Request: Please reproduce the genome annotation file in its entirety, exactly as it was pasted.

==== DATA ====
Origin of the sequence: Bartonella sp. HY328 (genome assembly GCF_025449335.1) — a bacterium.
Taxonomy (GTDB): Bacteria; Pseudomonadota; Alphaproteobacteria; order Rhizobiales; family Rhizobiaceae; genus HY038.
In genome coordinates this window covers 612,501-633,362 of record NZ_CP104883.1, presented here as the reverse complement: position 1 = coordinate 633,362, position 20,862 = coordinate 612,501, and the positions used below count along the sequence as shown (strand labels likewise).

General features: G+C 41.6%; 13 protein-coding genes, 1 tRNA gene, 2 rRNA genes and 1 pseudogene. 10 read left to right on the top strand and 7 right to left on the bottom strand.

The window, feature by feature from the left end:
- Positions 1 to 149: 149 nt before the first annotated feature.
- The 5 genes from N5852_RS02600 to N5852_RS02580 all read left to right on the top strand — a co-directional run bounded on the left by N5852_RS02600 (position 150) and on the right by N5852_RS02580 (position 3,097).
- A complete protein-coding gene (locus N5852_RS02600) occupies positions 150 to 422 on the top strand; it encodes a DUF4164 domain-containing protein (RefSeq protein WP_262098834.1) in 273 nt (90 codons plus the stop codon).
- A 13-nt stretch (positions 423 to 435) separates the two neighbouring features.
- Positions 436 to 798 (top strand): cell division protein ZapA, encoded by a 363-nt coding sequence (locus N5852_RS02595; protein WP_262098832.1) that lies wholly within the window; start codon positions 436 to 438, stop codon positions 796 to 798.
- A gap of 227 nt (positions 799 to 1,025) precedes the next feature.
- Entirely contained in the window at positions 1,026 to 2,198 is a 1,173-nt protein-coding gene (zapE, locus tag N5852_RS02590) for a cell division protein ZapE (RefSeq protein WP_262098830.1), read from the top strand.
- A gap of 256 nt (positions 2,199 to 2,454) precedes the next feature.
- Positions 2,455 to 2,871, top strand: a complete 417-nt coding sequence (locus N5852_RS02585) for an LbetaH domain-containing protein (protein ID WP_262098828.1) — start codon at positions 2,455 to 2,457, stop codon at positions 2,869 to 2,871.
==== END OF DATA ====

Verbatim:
Origin of the sequence: Bartonella sp. HY328 (genome assembly GCF_025449335.1) — a bacterium.
Taxonomy (GTDB): Bacteria; Pseudomonadota; Alphaproteobacteria; order Rhizobiales; family Rhizobiaceae; genus HY038.
In genome coordinates this window covers 612,501-633,362 of record NZ_CP104883.1, presented here as the reverse complement: position 1 = coordinate 633,362, position 20,862 = coordinate 612,501, and the positions used below count along the sequence as shown (strand labels likewise).

General features: G+C 41.6%; 13 protein-coding genes, 1 tRNA gene, 2 rRNA genes and 1 pseudogene. 10 read left to right on the top strand and 7 right to left on the bottom strand.

The window, feature by feature from the left end:
- Positions 1 to 149: 149 nt before the first annotated feature.
- The 5 genes from N5852_RS02600 to N5852_RS02580 all read left to right on the top strand — a co-directional run bounded on the left by N5852_RS02600 (position 150) and on the right by N5852_RS02580 (position 3,097).
- A complete protein-coding gene (locus N5852_RS02600) occupies positions 150 to 422 on the top strand; it encodes a DUF4164 domain-containing protein (RefSeq protein WP_262098834.1) in 273 nt (90 codons plus the stop codon).
- A 13-nt stretch (positions 423 to 435) separates the two neighbouring features.
- Positions 436 to 798 (top strand): cell division protein ZapA, encoded by a 363-nt coding sequence (locus N5852_RS02595; protein WP_262098832.1) that lies wholly within the window; start codon positions 436 to 438, stop codon positions 796 to 798.
- A gap of 227 nt (positions 799 to 1,025) precedes the next feature.
- Entirely contained in the window at positions 1,026 to 2,198 is a 1,173-nt protein-coding gene (zapE, locus tag N5852_RS02590) for a cell division protein ZapE (RefSeq protein WP_262098830.1), read from the top strand.
- A gap of 256 nt (positions 2,199 to 2,454) precedes the next feature.
- Positions 2,455 to 2,871, top strand: a complete 417-nt coding sequence (locus N5852_RS02585) for an LbetaH domain-containing protein (protein ID WP_262098828.1) — start codon at positions 2,455 to 2,457, stop codon at positions 2,869 to 2,871.